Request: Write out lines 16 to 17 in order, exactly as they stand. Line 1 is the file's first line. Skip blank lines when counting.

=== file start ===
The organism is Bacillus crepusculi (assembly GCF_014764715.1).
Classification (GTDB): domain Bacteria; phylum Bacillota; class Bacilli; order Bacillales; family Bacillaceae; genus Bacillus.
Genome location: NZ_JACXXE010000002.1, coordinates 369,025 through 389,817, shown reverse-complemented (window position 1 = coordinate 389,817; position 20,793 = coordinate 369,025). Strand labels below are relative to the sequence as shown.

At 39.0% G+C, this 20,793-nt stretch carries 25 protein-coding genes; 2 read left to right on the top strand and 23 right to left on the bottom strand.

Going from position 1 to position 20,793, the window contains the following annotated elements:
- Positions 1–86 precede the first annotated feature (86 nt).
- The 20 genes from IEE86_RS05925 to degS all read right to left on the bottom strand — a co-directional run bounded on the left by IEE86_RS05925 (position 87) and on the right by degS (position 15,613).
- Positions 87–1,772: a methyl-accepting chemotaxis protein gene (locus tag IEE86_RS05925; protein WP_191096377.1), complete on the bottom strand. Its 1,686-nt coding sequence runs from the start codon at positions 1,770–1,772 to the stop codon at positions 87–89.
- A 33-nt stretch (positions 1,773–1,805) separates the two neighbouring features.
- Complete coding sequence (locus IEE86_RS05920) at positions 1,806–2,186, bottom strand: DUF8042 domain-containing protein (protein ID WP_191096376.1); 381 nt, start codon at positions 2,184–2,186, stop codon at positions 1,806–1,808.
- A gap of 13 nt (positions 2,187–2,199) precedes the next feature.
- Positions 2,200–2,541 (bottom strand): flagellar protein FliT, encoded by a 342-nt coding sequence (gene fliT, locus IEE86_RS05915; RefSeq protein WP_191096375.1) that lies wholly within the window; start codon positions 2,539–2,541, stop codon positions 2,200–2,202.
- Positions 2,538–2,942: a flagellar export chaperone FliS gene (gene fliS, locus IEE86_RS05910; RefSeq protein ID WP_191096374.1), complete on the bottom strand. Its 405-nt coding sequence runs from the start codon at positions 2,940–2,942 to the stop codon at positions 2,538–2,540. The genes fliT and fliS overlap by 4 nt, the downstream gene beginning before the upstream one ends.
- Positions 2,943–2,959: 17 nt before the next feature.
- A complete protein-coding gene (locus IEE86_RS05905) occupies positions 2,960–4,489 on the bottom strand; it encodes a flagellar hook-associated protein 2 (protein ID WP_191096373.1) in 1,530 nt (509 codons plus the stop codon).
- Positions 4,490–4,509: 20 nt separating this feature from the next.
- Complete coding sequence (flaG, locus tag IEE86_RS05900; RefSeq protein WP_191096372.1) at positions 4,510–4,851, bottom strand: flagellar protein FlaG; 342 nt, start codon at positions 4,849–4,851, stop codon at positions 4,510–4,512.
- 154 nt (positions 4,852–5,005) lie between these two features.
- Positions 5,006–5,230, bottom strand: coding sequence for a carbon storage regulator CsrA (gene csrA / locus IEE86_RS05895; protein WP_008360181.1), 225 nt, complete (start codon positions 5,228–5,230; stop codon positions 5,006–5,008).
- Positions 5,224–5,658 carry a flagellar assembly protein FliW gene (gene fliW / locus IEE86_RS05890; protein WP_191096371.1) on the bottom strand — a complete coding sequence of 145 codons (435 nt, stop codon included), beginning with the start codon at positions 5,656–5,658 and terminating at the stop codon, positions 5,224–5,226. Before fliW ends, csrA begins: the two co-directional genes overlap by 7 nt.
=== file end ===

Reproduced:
- Positions 4,490–4,509: 20 nt separating this feature from the next.
- Complete coding sequence (flaG, locus tag IEE86_RS05900; RefSeq protein WP_191096372.1) at positions 4,510–4,851, bottom strand: flagellar protein FlaG; 342 nt, start codon at positions 4,849–4,851, stop codon at positions 4,510–4,512.